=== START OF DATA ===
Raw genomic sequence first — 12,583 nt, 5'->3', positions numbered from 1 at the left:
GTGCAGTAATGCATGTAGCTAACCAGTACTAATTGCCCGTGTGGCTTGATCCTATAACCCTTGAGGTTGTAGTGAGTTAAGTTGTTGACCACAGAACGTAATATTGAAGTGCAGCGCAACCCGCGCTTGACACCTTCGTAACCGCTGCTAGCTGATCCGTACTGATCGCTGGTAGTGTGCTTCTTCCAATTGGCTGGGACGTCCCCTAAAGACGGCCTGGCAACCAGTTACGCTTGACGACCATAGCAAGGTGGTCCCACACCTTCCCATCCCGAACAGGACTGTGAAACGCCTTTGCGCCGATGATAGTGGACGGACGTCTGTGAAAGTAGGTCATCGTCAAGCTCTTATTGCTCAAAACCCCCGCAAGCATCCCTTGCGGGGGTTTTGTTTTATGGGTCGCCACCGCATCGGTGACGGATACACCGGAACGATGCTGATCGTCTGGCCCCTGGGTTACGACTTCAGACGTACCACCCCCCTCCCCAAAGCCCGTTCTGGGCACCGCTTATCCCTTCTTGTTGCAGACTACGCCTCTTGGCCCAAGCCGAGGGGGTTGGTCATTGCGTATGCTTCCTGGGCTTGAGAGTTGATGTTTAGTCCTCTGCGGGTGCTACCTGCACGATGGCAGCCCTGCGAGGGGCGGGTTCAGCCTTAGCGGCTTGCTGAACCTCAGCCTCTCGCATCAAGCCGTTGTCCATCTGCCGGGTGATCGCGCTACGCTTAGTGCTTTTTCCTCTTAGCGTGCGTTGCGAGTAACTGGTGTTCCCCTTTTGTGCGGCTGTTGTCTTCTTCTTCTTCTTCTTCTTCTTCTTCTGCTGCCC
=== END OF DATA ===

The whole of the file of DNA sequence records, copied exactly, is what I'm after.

Raw genomic sequence first — 12,583 nt, 5'->3', positions numbered from 1 at the left:
GTGCAGTAATGCATGTAGCTAACCAGTACTAATTGCCCGTGTGGCTTGATCCTATAACCCTTGAGGTTGTAGTGAGTTAAGTTGTTGACCACAGAACGTAATATTGAAGTGCAGCGCAACCCGCGCTTGACACCTTCGTAACCGCTGCTAGCTGATCCGTACTGATCGCTGGTAGTGTGCTTCTTCCAATTGGCTGGGACGTCCCCTAAAGACGGCCTGGCAACCAGTTACGCTTGACGACCATAGCAAGGTGGTCCCACACCTTCCCATCCCGAACAGGACTGTGAAACGCCTTTGCGCCGATGATAGTGGACGGACGTCTGTGAAAGTAGGTCATCGTCAAGCTCTTATTGCTCAAAACCCCCGCAAGCATCCCTTGCGGGGGTTTTGTTTTATGGGTCGCCACCGCATCGGTGACGGATACACCGGAACGATGCTGATCGTCTGGCCCCTGGGTTACGACTTCAGACGTACCACCCCCCTCCCCAAAGCCCGTTCTGGGCACCGCTTATCCCTTCTTGTTGCAGACTACGCCTCTTGGCCCAAGCCGAGGGGGTTGGTCATTGCGTATGCTTCCTGGGCTTGAGAGTTGATGTTTAGTCCTCTGCGGGTGCTACCTGCACGATGGCAGCCCTGCGAGGGGCGGGTTCAGCCTTAGCGGCTTGCTGAACCTCAGCCTCTCGCATCAAGCCGTTGTCCATCTGCCGGGTGATCGCGCTACGCTTAGTGCTTTTTCCTCTTAGCGTGCGTTGCGAGTAACTGGTGTTCCCCTTTTGTGCGGCTGTTGTCTTCTTCTTCTTCTTCTTCTTCTTCTTCTGCTGCCC